Effects of the use of neuromuscular blocking agents on acute respiratory distress syndrome outcomes: A systematic review

    loading  Checking for direct PDF access through Ovid

Abstract

Background and purpose:

Acute respiratory distress syndrome (ARDS) is a high-mortality disease with limited treatment options. Optimization of gas exchange while limiting damage to the lungs is key. The use of neuromuscular blocking agents may limit hypoxemia while preventing ventilator-induced lung injury.

Methods:

A literature search was conducted using Ovid Medline and the exploded MeSH terms ARDS, acute respiratory distress syndrome, neuromuscular blockade, neuromuscular blocking agents, and paralytics. With limitations applied, three original randomized controlled trials investigating the use of neuromuscular blocking agents (NMBAs) in severe ARDS were identified and reviewed.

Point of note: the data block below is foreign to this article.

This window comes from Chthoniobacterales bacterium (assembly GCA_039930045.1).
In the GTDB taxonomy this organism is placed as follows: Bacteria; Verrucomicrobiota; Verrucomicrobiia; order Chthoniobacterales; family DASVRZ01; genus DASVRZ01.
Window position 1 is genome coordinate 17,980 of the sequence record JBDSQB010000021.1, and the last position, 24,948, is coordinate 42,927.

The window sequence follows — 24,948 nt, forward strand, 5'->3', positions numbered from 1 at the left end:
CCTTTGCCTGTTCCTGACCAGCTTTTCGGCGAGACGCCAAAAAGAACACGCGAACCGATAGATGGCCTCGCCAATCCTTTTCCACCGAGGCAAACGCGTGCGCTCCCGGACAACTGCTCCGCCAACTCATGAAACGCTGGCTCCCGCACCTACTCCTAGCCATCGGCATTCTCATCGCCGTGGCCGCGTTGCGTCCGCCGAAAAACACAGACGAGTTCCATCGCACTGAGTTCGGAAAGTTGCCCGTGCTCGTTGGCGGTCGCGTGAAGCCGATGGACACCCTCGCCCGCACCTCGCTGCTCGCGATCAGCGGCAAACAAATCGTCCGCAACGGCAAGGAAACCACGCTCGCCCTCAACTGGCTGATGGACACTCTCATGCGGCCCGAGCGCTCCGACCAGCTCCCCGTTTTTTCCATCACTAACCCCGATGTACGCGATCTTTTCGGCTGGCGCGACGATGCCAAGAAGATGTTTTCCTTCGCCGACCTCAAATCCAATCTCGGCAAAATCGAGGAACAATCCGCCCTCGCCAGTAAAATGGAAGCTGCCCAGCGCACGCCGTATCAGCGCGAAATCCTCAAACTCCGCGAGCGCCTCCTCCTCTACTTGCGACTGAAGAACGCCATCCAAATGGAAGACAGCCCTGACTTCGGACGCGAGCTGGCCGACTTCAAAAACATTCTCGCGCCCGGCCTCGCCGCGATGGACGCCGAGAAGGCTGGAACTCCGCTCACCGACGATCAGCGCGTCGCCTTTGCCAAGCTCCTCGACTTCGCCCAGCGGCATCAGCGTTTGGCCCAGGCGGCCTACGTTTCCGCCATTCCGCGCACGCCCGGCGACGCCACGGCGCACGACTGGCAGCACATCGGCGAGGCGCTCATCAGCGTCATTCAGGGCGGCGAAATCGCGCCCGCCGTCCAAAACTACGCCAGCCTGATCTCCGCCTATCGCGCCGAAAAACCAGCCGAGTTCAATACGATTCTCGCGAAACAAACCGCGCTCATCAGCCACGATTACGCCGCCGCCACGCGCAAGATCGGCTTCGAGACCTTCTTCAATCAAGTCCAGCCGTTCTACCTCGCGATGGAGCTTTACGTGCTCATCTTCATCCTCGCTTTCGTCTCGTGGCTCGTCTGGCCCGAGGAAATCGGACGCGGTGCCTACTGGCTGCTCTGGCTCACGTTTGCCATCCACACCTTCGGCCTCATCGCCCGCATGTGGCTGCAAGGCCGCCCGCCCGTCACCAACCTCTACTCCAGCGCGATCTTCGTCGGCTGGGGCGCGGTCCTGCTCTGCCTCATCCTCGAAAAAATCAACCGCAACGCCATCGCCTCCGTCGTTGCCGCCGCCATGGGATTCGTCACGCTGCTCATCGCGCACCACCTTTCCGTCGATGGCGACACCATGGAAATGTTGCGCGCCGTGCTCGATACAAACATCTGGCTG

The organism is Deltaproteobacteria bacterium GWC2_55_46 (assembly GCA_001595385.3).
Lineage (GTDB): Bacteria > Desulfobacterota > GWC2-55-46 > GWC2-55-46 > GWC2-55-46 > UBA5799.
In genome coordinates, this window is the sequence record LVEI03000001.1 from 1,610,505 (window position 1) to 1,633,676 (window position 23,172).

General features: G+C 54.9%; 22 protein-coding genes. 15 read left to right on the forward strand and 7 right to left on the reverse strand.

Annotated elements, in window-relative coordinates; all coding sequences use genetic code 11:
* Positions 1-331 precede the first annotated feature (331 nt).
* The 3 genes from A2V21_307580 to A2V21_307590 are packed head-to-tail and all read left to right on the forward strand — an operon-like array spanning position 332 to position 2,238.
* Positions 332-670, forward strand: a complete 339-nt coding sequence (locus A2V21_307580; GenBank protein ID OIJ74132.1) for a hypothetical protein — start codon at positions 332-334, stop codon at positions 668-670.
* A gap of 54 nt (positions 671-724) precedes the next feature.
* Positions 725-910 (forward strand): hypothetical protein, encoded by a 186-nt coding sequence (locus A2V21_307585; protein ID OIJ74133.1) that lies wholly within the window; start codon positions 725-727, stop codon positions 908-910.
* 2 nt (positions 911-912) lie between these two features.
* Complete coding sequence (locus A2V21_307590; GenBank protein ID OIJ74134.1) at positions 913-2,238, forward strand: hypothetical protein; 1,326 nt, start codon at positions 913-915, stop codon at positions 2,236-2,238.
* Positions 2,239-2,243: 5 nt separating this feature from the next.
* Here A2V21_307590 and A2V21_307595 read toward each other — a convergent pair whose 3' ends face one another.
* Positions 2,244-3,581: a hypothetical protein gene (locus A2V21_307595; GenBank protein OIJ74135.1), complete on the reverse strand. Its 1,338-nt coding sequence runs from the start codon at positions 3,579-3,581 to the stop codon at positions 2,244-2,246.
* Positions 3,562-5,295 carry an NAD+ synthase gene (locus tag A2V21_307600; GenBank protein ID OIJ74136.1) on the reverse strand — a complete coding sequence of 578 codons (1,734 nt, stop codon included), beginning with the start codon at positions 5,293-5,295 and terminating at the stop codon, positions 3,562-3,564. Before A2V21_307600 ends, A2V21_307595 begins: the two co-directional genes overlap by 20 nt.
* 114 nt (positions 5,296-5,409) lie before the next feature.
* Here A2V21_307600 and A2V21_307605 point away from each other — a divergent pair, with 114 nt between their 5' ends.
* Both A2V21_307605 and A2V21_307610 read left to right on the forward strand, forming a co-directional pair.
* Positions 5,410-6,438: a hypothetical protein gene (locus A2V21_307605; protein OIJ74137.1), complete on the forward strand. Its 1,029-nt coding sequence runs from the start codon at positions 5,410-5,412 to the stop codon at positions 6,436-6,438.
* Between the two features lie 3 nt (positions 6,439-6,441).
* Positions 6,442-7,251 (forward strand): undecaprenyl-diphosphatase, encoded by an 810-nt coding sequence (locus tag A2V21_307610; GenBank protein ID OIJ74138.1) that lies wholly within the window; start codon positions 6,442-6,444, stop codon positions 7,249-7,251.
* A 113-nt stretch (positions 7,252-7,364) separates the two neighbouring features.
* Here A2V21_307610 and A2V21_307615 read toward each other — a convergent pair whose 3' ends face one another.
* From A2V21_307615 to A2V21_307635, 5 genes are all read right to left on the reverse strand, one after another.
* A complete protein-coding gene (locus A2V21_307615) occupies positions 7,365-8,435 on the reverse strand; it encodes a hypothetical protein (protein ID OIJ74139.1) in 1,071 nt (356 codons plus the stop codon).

Conclusions:

Two of the three trials demonstrated improved primary outcomes with the use of NMBA. The third trial was underpowered (due to unanticipated low mortality in the control group) and did not show a statistically significant improvement in the primary outcome. As all the original research was conducted by the same group, further investigation is necessary to assess generalizability and confirm results. Currently, additional research is underway, focusing on early enrollment and narrow inclusion criteria.

Implications for practice:

Secondary analysis from two separate groups concluded the improved outcomes, with no evidence of increased risk of critical illness polyneuropathy or myopathy, suggest that the use of NMBAs in severe ARDS is appropriate.

Related Topics

    loading  Loading Related Articles